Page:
Personally, I have a ‘Block Legacy Authentication’ conditional access policy which as it says, blocks legacy authentication. For an account I want to send emails from via SMTP, I add it as an exception to this policy.
I then have a second policy ‘Allow Legacy Authentication Internal Only’ which I then target this user at, which still blocks legacy auth unless it’s coming from a trusted IP address. These two rules together then block all users from legacy auth, except the ones on the second policy, and then only if they’re coming from inside my network. The goal of this is to prevent anyone externally using spray attacks against accounts to gain a username and password – although they couldn’t log in anywhere beyond SMTP due to MFA policies, they could still start sending emails that would be from a legitimate email address.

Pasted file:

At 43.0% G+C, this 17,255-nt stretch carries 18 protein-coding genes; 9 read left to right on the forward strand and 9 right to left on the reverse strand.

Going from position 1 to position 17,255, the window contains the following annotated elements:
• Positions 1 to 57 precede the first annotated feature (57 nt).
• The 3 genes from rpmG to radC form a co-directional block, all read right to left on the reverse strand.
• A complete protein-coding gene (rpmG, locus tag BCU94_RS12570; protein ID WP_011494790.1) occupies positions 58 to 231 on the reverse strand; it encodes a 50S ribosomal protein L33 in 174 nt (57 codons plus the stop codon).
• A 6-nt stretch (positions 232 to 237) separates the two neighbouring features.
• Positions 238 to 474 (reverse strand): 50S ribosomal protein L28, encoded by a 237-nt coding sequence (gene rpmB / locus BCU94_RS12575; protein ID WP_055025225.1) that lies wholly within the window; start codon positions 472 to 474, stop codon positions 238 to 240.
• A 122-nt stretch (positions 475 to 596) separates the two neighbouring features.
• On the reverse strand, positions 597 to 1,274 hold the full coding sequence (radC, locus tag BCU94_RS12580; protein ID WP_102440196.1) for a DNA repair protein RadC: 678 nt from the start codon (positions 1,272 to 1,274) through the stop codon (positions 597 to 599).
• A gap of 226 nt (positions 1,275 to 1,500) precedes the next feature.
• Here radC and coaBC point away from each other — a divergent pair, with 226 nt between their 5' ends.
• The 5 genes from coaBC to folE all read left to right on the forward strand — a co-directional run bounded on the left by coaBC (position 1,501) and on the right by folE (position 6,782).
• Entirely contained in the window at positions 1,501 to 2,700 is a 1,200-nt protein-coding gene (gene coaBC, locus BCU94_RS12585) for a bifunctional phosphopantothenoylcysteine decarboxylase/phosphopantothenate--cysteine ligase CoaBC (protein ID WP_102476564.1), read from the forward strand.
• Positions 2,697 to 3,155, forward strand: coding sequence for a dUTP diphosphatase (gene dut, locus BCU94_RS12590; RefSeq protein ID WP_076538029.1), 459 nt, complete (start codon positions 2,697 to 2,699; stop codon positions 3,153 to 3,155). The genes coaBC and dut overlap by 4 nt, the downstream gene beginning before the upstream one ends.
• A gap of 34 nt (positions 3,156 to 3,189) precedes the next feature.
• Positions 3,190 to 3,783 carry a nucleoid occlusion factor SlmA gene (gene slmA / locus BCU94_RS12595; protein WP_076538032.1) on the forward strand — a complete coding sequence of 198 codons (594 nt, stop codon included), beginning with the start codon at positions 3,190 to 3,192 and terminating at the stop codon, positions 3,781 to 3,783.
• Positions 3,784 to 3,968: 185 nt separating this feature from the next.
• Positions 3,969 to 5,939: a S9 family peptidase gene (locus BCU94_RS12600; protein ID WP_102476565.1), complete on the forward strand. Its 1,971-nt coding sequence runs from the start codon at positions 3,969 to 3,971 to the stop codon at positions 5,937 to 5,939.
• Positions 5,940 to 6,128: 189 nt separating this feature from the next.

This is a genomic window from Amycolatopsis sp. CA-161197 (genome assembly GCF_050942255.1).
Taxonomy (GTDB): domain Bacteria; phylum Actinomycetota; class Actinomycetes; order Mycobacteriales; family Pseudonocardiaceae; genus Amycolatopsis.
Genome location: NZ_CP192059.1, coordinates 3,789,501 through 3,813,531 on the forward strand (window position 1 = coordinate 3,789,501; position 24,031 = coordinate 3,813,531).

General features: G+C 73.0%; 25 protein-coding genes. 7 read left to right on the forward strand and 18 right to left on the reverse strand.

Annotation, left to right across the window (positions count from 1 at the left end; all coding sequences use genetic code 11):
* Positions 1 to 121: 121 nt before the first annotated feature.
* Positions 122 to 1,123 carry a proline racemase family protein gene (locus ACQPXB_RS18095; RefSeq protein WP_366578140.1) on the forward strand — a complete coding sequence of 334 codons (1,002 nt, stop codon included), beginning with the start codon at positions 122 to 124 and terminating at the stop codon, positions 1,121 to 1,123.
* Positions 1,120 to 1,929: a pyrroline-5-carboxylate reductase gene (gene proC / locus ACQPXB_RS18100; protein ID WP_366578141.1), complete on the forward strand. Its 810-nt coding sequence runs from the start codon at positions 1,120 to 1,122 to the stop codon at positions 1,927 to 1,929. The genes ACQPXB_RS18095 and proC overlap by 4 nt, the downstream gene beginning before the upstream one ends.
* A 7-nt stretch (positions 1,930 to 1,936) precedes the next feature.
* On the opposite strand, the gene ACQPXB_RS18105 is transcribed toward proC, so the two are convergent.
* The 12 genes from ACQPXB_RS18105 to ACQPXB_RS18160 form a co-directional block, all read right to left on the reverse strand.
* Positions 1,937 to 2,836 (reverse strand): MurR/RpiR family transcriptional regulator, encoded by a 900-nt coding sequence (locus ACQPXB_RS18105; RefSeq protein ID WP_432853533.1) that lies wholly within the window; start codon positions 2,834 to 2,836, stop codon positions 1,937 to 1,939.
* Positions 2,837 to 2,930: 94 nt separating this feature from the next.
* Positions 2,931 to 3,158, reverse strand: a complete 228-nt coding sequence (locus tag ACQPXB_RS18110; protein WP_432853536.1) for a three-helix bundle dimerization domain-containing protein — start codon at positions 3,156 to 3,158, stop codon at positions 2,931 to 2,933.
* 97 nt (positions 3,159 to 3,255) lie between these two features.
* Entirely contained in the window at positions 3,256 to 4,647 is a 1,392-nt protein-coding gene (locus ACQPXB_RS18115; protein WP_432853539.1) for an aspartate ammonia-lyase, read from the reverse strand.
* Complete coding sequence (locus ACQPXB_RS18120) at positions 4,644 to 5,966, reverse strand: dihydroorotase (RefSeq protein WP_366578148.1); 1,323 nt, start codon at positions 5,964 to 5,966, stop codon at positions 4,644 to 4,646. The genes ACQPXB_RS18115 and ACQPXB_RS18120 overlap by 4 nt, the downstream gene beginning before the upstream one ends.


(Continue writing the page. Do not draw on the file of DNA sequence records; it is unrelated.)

If you have IPs restricted on Exchange Online connectors, that does not appear to affect SMTP auth and you shouldn’t need to add your internal IPs there.
The account you want to use for SMTP sending must have a mailbox license, I use ‘Exchange Online Plan 1’ for one of the cheaper options that is pure mailbox. The SMTP settings are listed here.
You also need to allow SMTP auth across your organisation (not ideal), or on a per account basis (much better security wise, plus it overrides the org default – so you can disable at org level and allow at account level). Microsoft Docs covers this in detail but the command (which requires connecting to Exchange Online via PowerShell first) to allow on a single mailbox is:
Once these policies and licenses is in place, you can test. The easiest way I found was a 1 liner PowerShell command. You must use the source mailbox’s account as the from address:
Send-MailMessage –From firstname.lastname@example.org –To email@example.com –Subject "Test Email" –Body "Test SMTP Service from Powershell on Port 587" -SmtpServer smtp.office365.com -UseSsl -Port 587 -credential $madeupvariable